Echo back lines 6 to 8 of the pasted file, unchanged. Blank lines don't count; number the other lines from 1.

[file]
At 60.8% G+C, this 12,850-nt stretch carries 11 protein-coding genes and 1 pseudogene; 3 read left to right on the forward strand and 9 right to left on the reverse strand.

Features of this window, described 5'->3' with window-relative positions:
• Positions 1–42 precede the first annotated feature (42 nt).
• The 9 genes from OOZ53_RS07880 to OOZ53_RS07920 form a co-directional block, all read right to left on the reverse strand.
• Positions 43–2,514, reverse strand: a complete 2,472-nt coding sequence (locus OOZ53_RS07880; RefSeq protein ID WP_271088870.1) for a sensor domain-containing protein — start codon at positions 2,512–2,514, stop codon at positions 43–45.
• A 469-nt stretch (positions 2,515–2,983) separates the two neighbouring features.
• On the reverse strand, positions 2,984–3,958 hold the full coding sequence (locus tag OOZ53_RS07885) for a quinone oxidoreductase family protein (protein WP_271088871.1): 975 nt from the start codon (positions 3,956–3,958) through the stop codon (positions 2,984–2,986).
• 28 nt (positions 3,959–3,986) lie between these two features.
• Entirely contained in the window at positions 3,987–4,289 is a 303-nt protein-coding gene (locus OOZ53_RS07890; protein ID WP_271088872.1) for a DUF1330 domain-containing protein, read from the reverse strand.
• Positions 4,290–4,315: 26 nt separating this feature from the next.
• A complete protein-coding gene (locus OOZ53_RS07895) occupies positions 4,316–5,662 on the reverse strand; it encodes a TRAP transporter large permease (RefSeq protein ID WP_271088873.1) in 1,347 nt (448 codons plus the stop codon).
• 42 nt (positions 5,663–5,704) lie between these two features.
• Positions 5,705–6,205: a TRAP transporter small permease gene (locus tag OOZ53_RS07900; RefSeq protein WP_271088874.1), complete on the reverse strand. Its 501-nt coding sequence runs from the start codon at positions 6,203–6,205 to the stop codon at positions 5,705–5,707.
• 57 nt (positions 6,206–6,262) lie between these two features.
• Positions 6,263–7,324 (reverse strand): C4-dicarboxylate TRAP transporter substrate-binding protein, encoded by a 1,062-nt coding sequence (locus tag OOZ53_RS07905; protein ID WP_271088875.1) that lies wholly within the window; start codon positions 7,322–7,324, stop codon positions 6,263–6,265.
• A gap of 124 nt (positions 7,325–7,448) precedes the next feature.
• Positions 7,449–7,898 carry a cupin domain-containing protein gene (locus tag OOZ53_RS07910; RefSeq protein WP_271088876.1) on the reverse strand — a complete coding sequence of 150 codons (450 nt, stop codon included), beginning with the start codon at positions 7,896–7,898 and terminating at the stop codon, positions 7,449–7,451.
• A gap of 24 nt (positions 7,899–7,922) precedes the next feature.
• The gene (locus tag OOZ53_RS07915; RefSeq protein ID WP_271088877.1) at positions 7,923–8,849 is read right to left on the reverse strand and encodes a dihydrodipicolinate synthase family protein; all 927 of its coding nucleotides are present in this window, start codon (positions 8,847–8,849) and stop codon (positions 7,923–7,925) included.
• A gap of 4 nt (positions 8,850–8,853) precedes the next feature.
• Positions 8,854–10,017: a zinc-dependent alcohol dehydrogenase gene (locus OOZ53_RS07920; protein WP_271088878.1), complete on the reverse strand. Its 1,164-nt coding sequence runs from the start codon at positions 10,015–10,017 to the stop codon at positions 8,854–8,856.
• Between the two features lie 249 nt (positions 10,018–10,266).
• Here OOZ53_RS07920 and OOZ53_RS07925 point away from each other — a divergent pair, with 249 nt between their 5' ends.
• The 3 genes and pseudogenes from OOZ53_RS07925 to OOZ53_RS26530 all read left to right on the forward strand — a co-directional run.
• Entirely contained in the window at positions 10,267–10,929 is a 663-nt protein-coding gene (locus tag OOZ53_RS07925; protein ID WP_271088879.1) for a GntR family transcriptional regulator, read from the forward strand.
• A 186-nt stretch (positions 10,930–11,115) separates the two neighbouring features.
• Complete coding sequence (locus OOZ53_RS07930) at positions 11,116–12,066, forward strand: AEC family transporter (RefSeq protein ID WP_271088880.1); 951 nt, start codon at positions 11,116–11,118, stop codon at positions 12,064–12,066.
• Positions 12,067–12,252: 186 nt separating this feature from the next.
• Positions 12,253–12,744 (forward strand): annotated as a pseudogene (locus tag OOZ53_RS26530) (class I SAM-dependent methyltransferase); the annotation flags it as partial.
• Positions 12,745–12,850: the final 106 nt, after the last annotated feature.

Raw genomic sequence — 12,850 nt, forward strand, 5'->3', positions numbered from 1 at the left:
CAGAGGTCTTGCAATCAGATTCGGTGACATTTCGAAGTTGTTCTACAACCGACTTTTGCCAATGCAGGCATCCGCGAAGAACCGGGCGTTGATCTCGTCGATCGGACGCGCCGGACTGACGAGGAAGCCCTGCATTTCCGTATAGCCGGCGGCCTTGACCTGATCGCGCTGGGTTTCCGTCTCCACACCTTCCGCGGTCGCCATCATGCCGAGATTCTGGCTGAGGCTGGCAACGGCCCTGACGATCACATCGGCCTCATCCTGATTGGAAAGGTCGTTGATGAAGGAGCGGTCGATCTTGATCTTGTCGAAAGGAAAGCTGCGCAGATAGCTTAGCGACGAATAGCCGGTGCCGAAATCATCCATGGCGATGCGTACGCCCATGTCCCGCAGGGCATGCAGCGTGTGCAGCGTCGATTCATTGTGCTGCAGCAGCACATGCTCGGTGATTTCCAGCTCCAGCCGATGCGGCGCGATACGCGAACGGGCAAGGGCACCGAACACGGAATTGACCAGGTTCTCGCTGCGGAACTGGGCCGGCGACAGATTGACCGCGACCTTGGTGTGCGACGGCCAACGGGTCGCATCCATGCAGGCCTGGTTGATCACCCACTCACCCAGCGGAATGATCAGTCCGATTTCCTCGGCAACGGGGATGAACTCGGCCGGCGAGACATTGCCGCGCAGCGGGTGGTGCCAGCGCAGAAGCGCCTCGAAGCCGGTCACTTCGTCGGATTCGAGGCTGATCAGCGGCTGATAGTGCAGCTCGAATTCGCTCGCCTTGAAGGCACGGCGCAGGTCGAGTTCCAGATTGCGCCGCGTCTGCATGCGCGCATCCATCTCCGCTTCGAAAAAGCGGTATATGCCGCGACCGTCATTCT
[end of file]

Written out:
• A 469-nt stretch (positions 2,515–2,983) separates the two neighbouring features.
• On the reverse strand, positions 2,984–3,958 hold the full coding sequence (locus tag OOZ53_RS07885) for a quinone oxidoreductase family protein (protein WP_271088871.1): 975 nt from the start codon (positions 3,956–3,958) through the stop codon (positions 2,984–2,986).
• 28 nt (positions 3,959–3,986) lie between these two features.